Teaching and Learning in the Early Years

By David Whitebread | Go to book overview

CHAPTER 3

My mum would pay anything for chocolate cake!’

ORGANISING THE WHOLE CURRICULUM: ENTERPRISE PROJECTS IN THE EARLY YEARS

Penny Coltman and David Whitebread

In the last few years, with the introduction of a statutory National Curriculum in maintained schools in England and Wales, there has inevitably been huge controversy about the curriculum. As regards its impact on the education of children in the four to eight years age range, some commentators have taken the extreme view that the National Curriculum is fundamentally at odds with early years education (e.g. Blenkin and Kelly 1994). Others have argued, however, that while there are dangers and difficulties, with imagination early years educators can be true to their principles, stay within the law, and provide the young children in their care with an appropriate, rich and stimulating curriculum (see, for example, the Early Years Curriculum Group 1989). This is the position taken within the present chapter. We want to discuss what the principles for such an early years curriculum might be, and then to demonstrate how these might be brought to life through one particular approach involving the use of enterprise projects.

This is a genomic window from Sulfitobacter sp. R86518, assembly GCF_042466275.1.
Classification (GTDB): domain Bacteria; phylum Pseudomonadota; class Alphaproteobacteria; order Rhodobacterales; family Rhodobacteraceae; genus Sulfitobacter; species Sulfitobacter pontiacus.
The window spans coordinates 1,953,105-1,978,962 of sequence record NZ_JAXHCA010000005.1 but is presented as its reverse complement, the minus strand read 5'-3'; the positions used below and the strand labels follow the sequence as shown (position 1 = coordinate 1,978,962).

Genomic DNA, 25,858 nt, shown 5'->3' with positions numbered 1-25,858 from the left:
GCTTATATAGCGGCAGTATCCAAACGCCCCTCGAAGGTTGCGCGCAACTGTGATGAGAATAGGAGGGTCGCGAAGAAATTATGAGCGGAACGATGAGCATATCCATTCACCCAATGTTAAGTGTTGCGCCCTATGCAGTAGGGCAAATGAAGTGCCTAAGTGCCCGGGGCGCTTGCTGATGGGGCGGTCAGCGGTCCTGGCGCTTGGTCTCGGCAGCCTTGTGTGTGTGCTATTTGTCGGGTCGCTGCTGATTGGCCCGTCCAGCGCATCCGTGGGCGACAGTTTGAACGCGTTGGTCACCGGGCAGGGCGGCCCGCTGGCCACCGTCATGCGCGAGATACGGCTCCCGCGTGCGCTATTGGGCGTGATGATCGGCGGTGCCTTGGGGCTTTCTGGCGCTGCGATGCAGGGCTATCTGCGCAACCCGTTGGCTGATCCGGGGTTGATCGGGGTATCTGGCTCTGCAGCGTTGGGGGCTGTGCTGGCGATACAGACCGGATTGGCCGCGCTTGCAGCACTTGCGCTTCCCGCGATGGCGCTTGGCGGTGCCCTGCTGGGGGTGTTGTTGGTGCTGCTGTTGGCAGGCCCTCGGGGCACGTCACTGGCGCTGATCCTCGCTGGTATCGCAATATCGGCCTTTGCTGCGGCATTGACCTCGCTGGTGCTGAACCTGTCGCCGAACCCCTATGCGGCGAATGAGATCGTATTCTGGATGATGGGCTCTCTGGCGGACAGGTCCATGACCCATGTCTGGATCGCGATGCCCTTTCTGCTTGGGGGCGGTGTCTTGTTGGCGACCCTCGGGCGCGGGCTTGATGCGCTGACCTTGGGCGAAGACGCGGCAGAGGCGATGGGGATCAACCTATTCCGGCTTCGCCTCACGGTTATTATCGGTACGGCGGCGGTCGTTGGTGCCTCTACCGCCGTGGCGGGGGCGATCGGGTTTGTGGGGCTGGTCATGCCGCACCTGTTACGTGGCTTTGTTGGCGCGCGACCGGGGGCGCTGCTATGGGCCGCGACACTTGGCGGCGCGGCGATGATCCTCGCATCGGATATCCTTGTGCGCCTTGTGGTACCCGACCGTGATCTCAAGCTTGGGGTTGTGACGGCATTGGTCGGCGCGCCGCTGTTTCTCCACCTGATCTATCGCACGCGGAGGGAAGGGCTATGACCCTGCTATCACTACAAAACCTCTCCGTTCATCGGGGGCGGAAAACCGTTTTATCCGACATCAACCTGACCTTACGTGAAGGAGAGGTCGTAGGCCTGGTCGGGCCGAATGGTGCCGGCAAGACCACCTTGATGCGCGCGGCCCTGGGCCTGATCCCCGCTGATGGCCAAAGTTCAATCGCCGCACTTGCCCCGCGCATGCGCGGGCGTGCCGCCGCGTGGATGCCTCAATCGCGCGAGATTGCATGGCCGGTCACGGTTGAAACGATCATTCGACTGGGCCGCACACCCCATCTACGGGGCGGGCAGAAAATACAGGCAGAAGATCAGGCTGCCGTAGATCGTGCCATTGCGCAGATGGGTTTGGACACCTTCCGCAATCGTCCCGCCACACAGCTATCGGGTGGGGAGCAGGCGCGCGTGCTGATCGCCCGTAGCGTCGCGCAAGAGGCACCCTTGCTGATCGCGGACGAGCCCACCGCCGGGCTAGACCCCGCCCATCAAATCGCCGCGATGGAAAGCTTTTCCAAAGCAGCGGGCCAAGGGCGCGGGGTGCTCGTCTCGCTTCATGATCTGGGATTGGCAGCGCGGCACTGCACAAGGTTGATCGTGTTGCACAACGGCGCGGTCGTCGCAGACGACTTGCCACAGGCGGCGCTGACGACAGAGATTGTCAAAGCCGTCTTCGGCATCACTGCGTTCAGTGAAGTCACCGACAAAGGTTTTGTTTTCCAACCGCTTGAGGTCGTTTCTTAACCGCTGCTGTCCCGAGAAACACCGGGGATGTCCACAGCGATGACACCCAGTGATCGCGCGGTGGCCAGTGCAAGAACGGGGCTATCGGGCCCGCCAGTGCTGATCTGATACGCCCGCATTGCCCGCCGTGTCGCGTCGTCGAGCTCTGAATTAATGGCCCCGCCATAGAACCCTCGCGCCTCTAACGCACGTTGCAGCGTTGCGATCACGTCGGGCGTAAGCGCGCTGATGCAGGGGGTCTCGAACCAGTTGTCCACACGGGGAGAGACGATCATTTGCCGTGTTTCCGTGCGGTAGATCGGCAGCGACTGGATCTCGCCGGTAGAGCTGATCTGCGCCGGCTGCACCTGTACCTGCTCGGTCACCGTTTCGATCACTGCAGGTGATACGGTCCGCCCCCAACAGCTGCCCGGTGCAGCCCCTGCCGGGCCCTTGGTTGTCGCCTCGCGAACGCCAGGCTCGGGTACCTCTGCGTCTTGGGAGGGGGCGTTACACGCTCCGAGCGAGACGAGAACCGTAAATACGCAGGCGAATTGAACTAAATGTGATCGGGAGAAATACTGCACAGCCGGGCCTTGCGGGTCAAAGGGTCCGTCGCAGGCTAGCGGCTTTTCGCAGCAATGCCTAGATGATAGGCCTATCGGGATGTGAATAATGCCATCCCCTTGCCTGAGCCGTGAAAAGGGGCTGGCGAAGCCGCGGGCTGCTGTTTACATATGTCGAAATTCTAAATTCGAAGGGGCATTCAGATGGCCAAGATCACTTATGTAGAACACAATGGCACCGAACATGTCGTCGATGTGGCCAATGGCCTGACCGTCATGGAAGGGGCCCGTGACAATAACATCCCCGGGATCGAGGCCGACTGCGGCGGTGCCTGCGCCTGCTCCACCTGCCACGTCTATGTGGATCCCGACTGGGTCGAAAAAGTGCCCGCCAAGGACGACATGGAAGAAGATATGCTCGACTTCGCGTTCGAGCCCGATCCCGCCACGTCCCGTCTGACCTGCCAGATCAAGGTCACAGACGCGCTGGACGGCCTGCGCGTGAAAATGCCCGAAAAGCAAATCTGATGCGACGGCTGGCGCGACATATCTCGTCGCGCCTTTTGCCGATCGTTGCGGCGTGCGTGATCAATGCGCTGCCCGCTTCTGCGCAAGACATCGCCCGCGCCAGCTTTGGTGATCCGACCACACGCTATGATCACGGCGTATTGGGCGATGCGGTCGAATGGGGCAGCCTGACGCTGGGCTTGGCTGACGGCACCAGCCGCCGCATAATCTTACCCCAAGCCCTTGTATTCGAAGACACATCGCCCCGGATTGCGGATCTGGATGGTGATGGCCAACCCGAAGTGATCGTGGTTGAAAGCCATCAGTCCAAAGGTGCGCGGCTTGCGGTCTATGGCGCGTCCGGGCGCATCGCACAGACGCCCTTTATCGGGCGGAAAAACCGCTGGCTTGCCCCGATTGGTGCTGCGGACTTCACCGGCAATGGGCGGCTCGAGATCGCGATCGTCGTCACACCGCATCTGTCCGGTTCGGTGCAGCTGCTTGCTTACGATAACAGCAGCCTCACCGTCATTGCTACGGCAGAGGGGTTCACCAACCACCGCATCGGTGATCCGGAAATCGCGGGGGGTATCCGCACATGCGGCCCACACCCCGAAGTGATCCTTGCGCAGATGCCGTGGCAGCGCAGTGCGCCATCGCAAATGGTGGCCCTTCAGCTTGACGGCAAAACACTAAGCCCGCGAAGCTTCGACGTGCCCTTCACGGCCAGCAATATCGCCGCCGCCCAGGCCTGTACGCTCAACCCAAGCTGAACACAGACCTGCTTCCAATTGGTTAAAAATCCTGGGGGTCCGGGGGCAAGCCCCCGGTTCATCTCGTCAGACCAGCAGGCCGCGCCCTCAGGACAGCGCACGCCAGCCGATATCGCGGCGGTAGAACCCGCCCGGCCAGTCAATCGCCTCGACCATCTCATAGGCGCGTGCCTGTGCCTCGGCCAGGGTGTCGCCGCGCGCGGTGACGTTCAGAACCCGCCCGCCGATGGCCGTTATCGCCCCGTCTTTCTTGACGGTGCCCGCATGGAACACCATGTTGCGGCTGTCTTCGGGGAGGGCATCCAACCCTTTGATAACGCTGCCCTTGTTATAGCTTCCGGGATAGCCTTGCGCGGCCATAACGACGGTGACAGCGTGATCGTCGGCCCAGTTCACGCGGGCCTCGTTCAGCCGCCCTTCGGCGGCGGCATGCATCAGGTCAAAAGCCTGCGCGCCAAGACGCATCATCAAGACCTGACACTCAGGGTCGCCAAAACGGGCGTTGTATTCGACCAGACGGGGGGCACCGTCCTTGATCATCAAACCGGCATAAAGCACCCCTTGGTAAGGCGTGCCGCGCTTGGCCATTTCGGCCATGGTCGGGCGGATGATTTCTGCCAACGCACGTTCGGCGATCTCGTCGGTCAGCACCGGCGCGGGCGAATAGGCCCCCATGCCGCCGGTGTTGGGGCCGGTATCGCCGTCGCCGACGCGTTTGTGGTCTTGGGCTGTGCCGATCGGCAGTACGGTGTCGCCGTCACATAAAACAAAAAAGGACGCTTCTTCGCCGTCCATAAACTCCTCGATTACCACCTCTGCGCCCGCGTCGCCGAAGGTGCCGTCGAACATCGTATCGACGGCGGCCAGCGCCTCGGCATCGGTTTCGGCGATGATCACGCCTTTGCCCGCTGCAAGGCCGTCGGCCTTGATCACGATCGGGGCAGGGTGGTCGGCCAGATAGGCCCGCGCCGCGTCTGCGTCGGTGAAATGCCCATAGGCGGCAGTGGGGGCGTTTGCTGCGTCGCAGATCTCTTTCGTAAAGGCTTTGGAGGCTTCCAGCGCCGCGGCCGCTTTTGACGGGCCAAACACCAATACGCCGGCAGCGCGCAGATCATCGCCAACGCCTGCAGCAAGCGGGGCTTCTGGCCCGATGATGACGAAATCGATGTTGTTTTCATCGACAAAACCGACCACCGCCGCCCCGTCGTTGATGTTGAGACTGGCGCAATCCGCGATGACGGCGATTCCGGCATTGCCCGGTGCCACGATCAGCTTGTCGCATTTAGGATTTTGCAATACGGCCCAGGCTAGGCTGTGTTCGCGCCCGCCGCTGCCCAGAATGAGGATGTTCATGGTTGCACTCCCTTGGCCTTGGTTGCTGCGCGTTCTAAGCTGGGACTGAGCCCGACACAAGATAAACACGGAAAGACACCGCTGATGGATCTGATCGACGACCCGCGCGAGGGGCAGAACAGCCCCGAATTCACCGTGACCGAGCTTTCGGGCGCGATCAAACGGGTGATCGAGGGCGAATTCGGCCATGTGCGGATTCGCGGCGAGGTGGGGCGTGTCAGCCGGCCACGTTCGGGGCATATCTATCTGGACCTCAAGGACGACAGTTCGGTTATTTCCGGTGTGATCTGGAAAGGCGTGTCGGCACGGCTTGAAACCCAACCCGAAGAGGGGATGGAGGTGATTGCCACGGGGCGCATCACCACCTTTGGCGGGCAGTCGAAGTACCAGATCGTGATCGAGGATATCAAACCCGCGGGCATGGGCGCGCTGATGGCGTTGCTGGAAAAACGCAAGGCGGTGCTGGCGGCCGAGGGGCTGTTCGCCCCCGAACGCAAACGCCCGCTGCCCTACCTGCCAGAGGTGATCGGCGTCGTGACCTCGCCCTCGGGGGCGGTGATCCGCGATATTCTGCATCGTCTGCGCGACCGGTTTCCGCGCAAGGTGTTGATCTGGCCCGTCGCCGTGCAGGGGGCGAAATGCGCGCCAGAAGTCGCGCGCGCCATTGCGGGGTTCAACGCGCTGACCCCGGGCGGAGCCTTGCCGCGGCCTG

The national curriculum and the early years curriculum

This chapter is not intended as a critique of the National Curriculum. However, its introduction in England and Wales has raised a number of issues which need to be addressed when we come to think about organising a curriculum for young children. These issues can be identified in terms of

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